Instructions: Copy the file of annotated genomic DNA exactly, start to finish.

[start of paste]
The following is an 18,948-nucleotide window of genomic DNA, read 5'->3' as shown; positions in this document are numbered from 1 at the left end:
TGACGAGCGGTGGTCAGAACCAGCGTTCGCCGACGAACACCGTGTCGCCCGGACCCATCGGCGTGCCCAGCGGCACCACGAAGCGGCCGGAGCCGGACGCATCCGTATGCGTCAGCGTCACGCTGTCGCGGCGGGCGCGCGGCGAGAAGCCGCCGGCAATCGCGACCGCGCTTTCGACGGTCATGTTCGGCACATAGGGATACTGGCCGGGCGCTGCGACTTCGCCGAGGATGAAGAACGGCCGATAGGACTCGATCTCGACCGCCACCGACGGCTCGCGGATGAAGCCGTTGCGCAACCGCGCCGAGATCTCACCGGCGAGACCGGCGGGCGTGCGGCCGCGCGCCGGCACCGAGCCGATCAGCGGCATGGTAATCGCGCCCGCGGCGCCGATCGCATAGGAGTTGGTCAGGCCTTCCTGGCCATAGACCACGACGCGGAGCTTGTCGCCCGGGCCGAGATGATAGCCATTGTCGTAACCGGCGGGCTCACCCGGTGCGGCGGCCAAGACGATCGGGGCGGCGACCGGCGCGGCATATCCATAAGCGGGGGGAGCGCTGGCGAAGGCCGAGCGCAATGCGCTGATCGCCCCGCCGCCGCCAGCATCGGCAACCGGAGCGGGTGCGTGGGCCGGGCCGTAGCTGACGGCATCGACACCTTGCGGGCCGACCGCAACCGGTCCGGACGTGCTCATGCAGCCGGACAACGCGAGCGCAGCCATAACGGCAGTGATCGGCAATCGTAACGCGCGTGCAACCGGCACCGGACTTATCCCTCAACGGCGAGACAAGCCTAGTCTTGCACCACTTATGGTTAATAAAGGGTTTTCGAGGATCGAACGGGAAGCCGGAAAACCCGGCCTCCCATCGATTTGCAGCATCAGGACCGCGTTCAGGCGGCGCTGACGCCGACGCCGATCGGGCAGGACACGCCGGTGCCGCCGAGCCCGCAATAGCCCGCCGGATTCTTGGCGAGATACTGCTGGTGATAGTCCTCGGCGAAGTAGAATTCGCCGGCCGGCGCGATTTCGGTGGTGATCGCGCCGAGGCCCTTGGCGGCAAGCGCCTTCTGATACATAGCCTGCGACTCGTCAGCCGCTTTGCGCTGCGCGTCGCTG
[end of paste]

The following is an 18,948-nucleotide window of genomic DNA, read 5'->3' as shown; positions in this document are numbered from 1 at the left end:
TGACGAGCGGTGGTCAGAACCAGCGTTCGCCGACGAACACCGTGTCGCCCGGACCCATCGGCGTGCCCAGCGGCACCACGAAGCGGCCGGAGCCGGACGCATCCGTATGCGTCAGCGTCACGCTGTCGCGGCGGGCGCGCGGCGAGAAGCCGCCGGCAATCGCGACCGCGCTTTCGACGGTCATGTTCGGCACATAGGGATACTGGCCGGGCGCTGCGACTTCGCCGAGGATGAAGAACGGCCGATAGGACTCGATCTCGACCGCCACCGACGGCTCGCGGATGAAGCCGTTGCGCAACCGCGCCGAGATCTCACCGGCGAGACCGGCGGGCGTGCGGCCGCGCGCCGGCACCGAGCCGATCAGCGGCATGGTAATCGCGCCCGCGGCGCCGATCGCATAGGAGTTGGTCAGGCCTTCCTGGCCATAGACCACGACGCGGAGCTTGTCGCCCGGGCCGAGATGATAGCCATTGTCGTAACCGGCGGGCTCACCCGGTGCGGCGGCCAAGACGATCGGGGCGGCGACCGGCGCGGCATATCCATAAGCGGGGGGAGCGCTGGCGAAGGCCGAGCGCAATGCGCTGATCGCCCCGCCGCCGCCAGCATCGGCAACCGGAGCGGGTGCGTGGGCCGGGCCGTAGCTGACGGCATCGACACCTTGCGGGCCGACCGCAACCGGTCCGGACGTGCTCATGCAGCCGGACAACGCGAGCGCAGCCATAACGGCAGTGATCGGCAATCGTAACGCGCGTGCAACCGGCACCGGACTTATCCCTCAACGGCGAGACAAGCCTAGTCTTGCACCACTTATGGTTAATAAAGGGTTTTCGAGGATCGAACGGGAAGCCGGAAAACCCGGCCTCCCATCGATTTGCAGCATCAGGACCGCGTTCAGGCGGCGCTGACGCCGACGCCGATCGGGCAGGACACGCCGGTGCCGCCGAGCCCGCAATAGCCCGCCGGATTCTTGGCGAGATACTGCTGGTGATAGTCCTCGGCGAAGTAGAATTCGCCGGCCGGCGCGATTTCGGTGGTGATCGCGCCGAGGCCCTTGGCGGCAAGCGCCTTCTGATACATAGCCTGCGACTCGTCAGCCGCTTTGCGCTGCGCGTCGCTG